Several Canadian government websites and servers have been brought back online after they were taken down for several hours in a cyber-attack on Wednesday.
Tony Clement, the cabinet minister responsible for the Treasury Board, said that he did not know whether any data had been taken. Hacking group Anonymous took responsibility for the attack, in a video posted online, in what it said was retaliation for a new anti-terrorism law passed by Canada’s lawmakers.
The government said the attack also affected email, internet access and information technology assets. “We are working very diligently to restore services and to find out the origination of the attack,” Clement said. According to media reports, the websites went down around midday (04:00 GMT) on Wednesday.
In the video posted on Youtube, the informal online activist group known as Anonymous said the anti-terrorism law, recently passed by the Canadian State, violated human rights and targeted people who disagree with the government.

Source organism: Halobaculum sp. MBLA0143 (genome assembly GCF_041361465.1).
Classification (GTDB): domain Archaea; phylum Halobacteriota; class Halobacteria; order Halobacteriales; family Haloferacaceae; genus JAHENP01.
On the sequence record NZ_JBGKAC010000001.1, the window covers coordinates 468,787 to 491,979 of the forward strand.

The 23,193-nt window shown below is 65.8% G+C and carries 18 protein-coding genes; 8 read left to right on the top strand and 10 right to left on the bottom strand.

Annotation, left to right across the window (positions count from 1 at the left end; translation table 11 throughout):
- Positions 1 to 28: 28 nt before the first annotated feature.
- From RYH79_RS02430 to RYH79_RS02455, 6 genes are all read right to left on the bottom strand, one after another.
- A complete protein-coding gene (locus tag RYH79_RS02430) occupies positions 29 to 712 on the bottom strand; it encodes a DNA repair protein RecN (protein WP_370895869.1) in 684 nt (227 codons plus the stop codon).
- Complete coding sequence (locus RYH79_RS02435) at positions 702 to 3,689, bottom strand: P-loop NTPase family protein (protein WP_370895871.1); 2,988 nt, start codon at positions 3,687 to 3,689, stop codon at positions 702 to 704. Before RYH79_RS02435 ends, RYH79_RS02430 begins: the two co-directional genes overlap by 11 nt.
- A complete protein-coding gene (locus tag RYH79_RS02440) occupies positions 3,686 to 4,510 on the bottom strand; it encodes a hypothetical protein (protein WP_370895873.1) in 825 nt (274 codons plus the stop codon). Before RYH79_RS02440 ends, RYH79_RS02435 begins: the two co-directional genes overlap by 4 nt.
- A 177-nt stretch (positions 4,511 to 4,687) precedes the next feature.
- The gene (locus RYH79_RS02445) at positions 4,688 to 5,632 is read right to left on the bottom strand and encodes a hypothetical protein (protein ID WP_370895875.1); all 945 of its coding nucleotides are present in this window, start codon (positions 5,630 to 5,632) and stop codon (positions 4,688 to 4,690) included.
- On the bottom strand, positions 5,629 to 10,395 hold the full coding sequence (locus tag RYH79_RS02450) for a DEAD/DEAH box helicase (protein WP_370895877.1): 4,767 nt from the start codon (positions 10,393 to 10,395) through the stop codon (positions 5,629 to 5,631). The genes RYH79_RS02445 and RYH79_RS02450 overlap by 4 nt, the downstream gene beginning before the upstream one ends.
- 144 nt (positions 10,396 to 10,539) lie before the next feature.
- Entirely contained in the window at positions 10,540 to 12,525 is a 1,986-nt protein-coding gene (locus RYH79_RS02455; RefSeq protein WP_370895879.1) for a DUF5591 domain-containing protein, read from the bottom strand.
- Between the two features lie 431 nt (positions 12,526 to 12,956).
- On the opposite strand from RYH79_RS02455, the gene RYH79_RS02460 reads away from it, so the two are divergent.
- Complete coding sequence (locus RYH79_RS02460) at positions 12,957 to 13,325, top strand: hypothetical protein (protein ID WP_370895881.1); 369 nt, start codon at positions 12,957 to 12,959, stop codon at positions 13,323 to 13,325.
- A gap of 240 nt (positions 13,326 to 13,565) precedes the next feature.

Bill C-51, or the Anti-terrorism Act, 2015, would broaden the mandate of Canada's spy agency Canadian Security Intelligence Service (CSIS), giving the agency new powers to disrupt perceived security threats. The legislation, once enacted by the government, would also make it easier for federal agencies to increase surveillance and share information about individuals.
A computer-generated voice said the bill is a clear violation of the universal declaration of human rights. “Bill C-51 targets minority groups and dissidents alike,” the voice said in the video. Bill C-51 was passed by the House of Commons in May and by the Senate on 10 June.
Clement told reporters that the attack was a Dynamic Denial of Service (DDOS), a common type of web attack that involves overloading a web server with too many requests. Some of the sites that were attacked including the general website for government services, canada.ca, as well as the CSIS site were restored around 15:00 local time.
Public Safety Minister Steven Blaney denounced the cyber-attacks, telling reporters that there were many other democratic ways for Canadians to express their views. He also said the government was implementing efforts to improve its cyber security.